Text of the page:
I recently saw a local paper cover a Temple Grandin talk.
Temple Grandin is considered the most accomplished and well-known adult with autism in the world, having earned a doctoral degree in animal science, developing the facilities in which half the cattle are handled in the United States, and sharing about autism through writing and speaking.
However, Grandin says that having autism does not define her.
“Autism is an important part of who I am, but career comes first, autism second,” she said Friday at the Kids & Dreams Foundation’s Autism Conference in Kearney.
“Autism doesn’t define me” is a common thing I’ve seen people say. Supposedly, the benefit of “person-first” language, like “person with autism”, is that it “doesn’t let the label define the person.”
Grandin gave this example in her talk:
However, there was one piece of advice she shared that seemed to be universal: “Don’t get hung up on the label.”
She shared a story of when she traveled to the Kennedy Space Center, and met a variety of people who built and designed the technology to launch people into space that she guessed were “on the spectrum.”
There was one man she met who had Tourette Syndrome and designs launch pads. While having Tourette was a part of who he was, that wasn’t the primary thing, she said, that defined him, which she said was a good thing.
“So what would you rather be? Mr. Launch Pad or Mr. Tourette’s?” she asked. “As I walked onto this big American flag and now I’m seeing the launch pad, I get to thinking, ‘Mr. Launch Pad’s a whole lot more cooler. And the other thing I learned … (is) the right stuff rode the rockets. The misfits, the geeks and the nerds, they built the stuff.”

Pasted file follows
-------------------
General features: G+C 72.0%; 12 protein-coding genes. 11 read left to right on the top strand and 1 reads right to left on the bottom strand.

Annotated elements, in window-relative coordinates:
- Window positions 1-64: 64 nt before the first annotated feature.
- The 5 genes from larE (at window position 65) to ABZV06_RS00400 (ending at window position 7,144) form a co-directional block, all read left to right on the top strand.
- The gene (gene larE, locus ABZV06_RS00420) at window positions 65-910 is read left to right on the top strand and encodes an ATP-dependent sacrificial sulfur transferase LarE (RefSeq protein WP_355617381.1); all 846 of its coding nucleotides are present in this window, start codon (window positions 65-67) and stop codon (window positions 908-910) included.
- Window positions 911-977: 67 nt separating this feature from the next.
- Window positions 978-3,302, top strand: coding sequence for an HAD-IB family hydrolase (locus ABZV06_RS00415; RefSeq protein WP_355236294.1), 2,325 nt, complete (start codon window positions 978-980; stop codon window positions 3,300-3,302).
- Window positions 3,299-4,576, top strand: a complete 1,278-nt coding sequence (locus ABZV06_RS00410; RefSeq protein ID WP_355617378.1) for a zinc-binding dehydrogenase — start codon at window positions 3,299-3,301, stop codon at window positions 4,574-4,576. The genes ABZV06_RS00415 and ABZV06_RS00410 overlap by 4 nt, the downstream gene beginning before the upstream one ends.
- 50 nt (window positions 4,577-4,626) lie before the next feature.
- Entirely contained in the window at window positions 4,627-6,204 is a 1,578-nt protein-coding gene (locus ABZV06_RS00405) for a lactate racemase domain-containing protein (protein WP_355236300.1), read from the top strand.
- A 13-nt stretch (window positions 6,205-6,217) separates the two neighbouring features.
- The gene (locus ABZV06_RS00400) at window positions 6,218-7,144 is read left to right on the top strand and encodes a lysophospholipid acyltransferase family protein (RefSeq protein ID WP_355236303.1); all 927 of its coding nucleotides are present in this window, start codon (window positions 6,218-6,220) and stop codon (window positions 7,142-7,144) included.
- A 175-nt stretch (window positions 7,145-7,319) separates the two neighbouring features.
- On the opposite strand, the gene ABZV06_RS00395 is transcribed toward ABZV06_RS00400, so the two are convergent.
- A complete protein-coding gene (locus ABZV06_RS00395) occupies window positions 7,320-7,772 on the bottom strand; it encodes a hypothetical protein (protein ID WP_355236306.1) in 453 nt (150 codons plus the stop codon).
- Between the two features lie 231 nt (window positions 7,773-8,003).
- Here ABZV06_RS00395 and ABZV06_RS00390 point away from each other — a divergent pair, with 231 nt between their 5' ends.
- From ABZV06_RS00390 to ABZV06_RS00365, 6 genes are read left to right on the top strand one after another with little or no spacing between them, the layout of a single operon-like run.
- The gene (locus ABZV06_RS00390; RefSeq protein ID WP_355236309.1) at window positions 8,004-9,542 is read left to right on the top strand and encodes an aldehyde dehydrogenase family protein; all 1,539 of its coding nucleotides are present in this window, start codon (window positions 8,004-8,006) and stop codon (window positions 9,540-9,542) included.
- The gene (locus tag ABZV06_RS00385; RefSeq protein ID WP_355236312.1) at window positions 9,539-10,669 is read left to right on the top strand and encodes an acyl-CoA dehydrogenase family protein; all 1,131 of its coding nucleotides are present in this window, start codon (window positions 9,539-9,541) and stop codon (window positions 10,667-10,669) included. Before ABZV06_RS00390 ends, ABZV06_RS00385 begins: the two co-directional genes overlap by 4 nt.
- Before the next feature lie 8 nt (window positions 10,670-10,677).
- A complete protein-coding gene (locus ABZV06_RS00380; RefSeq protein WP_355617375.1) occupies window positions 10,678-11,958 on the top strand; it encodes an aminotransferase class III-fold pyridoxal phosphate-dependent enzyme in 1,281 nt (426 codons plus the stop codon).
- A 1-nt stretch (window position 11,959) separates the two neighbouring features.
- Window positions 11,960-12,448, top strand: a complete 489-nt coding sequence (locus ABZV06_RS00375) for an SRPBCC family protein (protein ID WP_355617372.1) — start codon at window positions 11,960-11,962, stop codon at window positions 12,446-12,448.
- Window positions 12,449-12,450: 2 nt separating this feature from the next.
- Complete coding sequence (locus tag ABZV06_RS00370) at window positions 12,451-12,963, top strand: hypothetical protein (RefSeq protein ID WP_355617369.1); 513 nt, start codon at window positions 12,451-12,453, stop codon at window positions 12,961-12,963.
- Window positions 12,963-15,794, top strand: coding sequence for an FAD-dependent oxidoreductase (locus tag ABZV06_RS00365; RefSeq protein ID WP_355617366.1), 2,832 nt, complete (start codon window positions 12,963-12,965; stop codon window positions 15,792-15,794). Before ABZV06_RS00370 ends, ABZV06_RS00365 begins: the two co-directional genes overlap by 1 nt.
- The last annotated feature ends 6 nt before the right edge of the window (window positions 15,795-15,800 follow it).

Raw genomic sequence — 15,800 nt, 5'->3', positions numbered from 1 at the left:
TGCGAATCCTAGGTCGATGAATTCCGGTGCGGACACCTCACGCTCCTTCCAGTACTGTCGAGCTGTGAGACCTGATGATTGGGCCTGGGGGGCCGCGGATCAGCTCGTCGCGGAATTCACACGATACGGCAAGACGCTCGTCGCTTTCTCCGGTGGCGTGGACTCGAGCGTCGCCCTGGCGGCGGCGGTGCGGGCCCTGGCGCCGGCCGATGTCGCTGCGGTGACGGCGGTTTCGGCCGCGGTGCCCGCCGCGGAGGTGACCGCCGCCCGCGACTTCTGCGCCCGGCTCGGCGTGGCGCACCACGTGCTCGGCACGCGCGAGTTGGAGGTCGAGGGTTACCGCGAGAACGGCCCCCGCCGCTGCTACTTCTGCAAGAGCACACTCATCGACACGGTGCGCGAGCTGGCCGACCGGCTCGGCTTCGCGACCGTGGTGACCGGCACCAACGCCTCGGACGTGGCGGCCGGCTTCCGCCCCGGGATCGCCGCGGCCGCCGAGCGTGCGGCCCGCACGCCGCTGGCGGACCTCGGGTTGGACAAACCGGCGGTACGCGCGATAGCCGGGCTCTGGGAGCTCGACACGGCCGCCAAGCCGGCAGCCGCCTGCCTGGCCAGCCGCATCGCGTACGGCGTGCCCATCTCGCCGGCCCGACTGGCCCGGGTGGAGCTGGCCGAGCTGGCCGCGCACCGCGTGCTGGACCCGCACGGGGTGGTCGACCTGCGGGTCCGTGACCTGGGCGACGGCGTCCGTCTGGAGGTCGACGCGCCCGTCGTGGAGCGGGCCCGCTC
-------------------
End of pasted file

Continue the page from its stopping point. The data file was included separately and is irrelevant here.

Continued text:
Stories like these and her own prove that someone with autism or any other condition can go on to be successful.
Maybe I’m being autistic and literal-minded here, but yes, autism defines me. I was missing a fundamental part of who I was without the label. Autism means something fairly specific. It’s the dimension of personality (or the mental quality) that autistic people have in common. Of course, people vary along many dimensions, but “autism” is the one autistic people share.
Its effect is pervasive. It changes pretty fundamental things about movement, perception, attention. It’s the basic wiring pattern of your brain, which everything else is built on top of.
My understanding of Tourette’s syndrome is that it’s a basal ganglia problem that causes people to say and do things they don’t want to do, things that aren’t them. I’m not aware of large numbers of people with Tourette’s syndrome who’d refuse a cure. There’s a difference.
When normal people say a label “defines” someone, they don’t mean that the label is accurate and descriptive. They mean that it defines someone socially, where they mostly agree that autism is a terrible shame. It isn’t, and it shouldn’t be treated that way. Making people stop treating it that way is the point of neurodiversity activism. When people discourage “defining yourself with labels”, what they’re saying is that the stigma is terrible (and they probably buy into it).
How can something that fundamentally changes how I socialize not be a defining trait for me, socially?